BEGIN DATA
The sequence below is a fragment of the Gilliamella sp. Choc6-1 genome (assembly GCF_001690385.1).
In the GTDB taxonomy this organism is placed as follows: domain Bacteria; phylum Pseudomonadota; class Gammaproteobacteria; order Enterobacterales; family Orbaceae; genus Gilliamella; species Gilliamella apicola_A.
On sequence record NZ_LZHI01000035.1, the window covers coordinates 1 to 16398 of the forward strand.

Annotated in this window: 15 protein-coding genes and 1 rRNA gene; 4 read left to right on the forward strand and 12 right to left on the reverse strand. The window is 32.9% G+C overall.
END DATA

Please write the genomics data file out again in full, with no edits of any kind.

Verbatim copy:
The sequence below is a fragment of the Gilliamella sp. Choc6-1 genome (assembly GCF_001690385.1).
In the GTDB taxonomy this organism is placed as follows: domain Bacteria; phylum Pseudomonadota; class Gammaproteobacteria; order Enterobacterales; family Orbaceae; genus Gilliamella; species Gilliamella apicola_A.
On sequence record NZ_LZHI01000035.1, the window covers coordinates 1 to 16398 of the forward strand.

Annotated in this window: 15 protein-coding genes and 1 rRNA gene; 4 read left to right on the forward strand and 12 right to left on the reverse strand. The window is 32.9% G+C overall.